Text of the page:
6 Books to Read Before Your Budapest Trip | Budapest Local

6 Books to Read Before Your Budapest Trip

By March 31, 2018TRAVEL TIPS
15 minute read

Budapest has long been a great inspiration to many writers – and it’s easy to see why. Walking around Budapest, you cannot help but admire the city’s intimate atmosphere, with charming, even poetic cafés that look like they were just made for authors to sit, be inspired and write. Whether you’ve already been to Budapest and miss the complexities of this beautiful city, or you are just starting to plan a trip and want to be inspired – we dug out a few novels that should help you to paint a picture of this unique and magical city called Budapest.

Enemies of the People

This exceptional book by Kati Marton exposes the truth about life and surveillance under the Soviet eye. She elaborates on the many issues her parents faced, including secret police observation and betrayal by both family and friends during the Communist era. This book also tells the story of Marton’s journey as she puts together the puzzle about her family’s and her own past.

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The Invisible Bridge

Paris, 1937. A poor Hungarian-Jewish student, András Lévi arrives from Budapest with a single suitcase and a mysterious letter he has promised to deliver to a young widower, Clara, with whom he immediately falls in love. From a remote Hungarian village to the grand opera houses of Budapest and Paris, from the despair of a Carpathian winter to an unimaginable life in forced labor camps, Julie Orringer’s book is about marriage tested by disaster and about family threatened with annihilation, bound by love and history.

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Strangers in Budapest: A Novel

Budapest in the early 1990s: A young American couple, Annie and Will, move from Boston to Budapest with their infant to build a new life. They soon meet Edward Weiss, a Jewish American WWII veteran who helped free Hungarian Jews from a Nazi prison camp and who came to Hungary to exact revenge on someone he is convinced seduced, married, and then murdered his daughter. As Annie helps Edward track down his son-in-law, she will also become enmeshed in a dark and deadly conflict that will end in tragedy and a stunning loss of innocence.

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Love and Treasure

In 1945, American soldiers in Austria discover a train filled with gold watches and wedding rings, picture frames and Shabbat candlesticks. Lieutenant Jack Wiseman is responsible for guarding this treasure when he meets Ilona, a beautiful Hungarian woman who has lost everything during the Holocaust. Seventy years later, Jack gives a necklace to his granddaughter, Natalie and asks her to return it to its rightful owner. As Natalie sets out to find out the truth, she also learns family secrets that her grandfather took to his grave.

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Fatelessness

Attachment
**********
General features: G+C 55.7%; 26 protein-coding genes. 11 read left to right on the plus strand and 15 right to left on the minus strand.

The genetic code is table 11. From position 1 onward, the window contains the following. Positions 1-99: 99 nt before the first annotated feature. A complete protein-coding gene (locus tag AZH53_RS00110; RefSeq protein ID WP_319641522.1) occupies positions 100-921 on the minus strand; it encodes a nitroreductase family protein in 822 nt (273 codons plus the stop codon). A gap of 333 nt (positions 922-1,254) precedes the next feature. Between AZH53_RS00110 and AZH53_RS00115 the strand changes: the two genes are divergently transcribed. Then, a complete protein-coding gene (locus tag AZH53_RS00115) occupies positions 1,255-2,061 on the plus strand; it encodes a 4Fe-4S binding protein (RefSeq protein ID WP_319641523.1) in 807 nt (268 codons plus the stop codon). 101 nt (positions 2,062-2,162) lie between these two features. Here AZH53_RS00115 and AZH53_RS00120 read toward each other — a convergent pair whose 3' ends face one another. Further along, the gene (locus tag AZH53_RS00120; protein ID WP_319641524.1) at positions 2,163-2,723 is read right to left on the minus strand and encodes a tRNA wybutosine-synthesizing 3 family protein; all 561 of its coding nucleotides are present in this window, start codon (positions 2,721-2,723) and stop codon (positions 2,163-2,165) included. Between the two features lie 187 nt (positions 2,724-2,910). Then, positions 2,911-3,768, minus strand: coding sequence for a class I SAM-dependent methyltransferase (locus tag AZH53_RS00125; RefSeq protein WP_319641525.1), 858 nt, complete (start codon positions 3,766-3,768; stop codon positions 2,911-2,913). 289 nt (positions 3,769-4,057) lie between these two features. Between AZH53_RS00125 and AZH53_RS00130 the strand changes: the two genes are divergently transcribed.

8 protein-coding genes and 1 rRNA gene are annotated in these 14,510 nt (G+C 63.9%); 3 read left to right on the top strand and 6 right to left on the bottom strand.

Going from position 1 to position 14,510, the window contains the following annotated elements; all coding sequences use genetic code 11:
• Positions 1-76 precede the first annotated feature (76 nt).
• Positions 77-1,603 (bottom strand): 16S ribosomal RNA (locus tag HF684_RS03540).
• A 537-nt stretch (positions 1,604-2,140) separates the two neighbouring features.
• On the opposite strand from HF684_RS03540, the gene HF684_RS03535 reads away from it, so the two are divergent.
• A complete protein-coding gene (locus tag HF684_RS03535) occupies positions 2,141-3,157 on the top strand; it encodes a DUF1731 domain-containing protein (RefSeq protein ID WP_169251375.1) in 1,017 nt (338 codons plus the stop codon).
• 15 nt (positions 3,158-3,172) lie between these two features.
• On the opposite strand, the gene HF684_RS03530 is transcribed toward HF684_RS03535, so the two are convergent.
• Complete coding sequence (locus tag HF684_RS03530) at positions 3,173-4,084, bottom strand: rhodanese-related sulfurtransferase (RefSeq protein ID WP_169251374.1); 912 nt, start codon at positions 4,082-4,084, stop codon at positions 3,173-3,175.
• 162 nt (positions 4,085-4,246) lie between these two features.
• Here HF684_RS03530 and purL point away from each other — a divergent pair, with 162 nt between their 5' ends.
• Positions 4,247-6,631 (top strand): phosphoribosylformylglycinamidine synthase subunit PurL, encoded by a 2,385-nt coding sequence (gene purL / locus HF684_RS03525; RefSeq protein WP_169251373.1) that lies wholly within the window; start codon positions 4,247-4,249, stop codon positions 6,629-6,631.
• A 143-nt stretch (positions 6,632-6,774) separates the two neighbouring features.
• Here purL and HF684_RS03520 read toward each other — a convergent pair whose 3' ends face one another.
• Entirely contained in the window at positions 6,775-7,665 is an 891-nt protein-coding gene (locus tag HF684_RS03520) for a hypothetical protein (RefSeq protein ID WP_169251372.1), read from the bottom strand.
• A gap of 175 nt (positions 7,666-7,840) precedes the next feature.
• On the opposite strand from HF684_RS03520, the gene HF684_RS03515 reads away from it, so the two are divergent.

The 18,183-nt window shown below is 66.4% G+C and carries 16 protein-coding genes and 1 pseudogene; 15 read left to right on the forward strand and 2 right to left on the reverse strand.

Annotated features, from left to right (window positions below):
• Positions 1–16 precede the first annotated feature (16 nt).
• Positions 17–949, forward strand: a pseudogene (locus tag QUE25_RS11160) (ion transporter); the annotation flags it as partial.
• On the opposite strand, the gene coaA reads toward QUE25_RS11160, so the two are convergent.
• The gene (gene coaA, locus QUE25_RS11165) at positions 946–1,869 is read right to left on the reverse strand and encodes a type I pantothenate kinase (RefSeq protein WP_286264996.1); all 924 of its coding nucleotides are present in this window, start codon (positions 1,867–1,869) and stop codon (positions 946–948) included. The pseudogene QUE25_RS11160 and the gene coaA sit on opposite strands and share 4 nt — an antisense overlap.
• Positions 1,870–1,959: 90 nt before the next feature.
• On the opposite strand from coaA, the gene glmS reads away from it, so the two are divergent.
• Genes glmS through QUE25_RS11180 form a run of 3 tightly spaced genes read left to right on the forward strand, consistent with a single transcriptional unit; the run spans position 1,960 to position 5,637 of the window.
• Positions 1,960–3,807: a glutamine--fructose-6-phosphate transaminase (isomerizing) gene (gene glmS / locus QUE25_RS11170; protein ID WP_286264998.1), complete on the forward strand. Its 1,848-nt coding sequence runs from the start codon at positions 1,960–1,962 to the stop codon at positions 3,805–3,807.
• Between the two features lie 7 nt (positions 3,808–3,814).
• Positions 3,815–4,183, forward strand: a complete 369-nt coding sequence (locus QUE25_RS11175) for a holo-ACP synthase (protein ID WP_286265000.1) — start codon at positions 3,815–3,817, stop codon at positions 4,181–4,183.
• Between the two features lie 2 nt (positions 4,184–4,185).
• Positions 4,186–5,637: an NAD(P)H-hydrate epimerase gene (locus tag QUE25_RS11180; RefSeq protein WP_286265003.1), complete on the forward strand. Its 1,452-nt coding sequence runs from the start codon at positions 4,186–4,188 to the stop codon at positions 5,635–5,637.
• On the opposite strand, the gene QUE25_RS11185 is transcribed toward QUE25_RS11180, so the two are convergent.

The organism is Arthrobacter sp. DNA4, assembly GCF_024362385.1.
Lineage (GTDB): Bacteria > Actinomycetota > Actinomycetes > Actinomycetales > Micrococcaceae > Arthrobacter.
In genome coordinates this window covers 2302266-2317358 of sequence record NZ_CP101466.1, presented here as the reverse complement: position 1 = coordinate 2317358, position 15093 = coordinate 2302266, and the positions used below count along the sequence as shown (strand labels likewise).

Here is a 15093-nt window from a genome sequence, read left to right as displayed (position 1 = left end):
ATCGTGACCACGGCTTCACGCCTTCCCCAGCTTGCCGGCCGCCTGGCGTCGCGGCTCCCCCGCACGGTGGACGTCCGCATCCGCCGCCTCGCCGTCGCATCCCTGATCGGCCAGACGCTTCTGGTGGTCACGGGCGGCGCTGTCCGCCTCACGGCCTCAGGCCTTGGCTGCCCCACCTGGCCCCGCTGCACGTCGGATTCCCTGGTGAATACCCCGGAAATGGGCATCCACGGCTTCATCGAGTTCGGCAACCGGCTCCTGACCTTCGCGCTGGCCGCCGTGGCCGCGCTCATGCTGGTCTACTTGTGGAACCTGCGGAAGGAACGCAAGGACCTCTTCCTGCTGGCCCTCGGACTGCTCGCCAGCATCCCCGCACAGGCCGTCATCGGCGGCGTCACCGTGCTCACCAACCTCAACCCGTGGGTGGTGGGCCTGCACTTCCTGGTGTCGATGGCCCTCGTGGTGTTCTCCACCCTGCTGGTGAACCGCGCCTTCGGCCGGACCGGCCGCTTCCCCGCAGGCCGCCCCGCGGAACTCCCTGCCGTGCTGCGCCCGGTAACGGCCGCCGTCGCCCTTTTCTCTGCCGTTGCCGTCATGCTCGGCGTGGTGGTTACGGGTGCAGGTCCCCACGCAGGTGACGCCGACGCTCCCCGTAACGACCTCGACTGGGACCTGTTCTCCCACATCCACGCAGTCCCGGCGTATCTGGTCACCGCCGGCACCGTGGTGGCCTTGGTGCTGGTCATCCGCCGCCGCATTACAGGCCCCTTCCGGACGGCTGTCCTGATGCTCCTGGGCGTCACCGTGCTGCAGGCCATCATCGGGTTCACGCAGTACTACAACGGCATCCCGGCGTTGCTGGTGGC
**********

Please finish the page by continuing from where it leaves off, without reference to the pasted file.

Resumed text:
Fatelessness by Nobel Prize winner Imre Kertész is a semi-autobiographical story about a 14-year-old Jewish boy living in Budapest who was sent to Auschwitz during the Holocaust. He manages to survive and returns to Budapest after the war. Once back home, he has to adjust to life in a city that had completely changed, and come to terms with the full extent of what had happened while he was away.

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Origin

Dan Brown’s latest novel about science and religion tells another adventure of Harvard professor of symbology and religious iconology Robert Langdon who travels to Bilbao to attend a major announcement —the unveiling of a discovery that “will change the face of science forever.” However, as tragedy strikes Professor Langdon has no choice but to discover the truth. Although the majority of the novel is set in Spain, there are also some detailed scenes in Budapest with such iconic sites and locations as the Chain Bridge, the Great Synagogue on Dohány Street, the 7th district and even Szimpla.

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Check out our list of recommended books for more books about Budapest.

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3 Comments

  • Penny S. says:

    Thanks for this list. I’ve only read “Fatelessness” (published as Fateless, in the U.S.) and the Invisible Bridge so I look forward to finding the others. (I’m so glad “Prague” isn’t included in your list, as it seems to be on every other list of books to read before Budapest and it is so tedious and self-indulgent!) I would also suggest “The Door” (1987) by Magda Szabo, a wonderful work of fiction that gives a sense of how memory and loss is inherent in the lives of Hungarians (anything by Szabo is worth reading); “Behind God’s Back” (1911) by Zsigmond Móricz, a story about early 20th-century village life that paints a picture of Hungarian history and life in the past; and “The Radestsky March” (1932) By Joseph Roth, for readers interested in learning about the long, slow disintegration of the Austro-Hungarian Empire through a work of historical fiction (although new publications of this book should include a detailed map of the Empire on the front flap and a map of post-WWI Europe on the back flap, IMO). I read many, many Hungarian authors before coming to Budapest and watched a lot of Hungarian films, in hopes it would help me understand the culture, and I believe it did!

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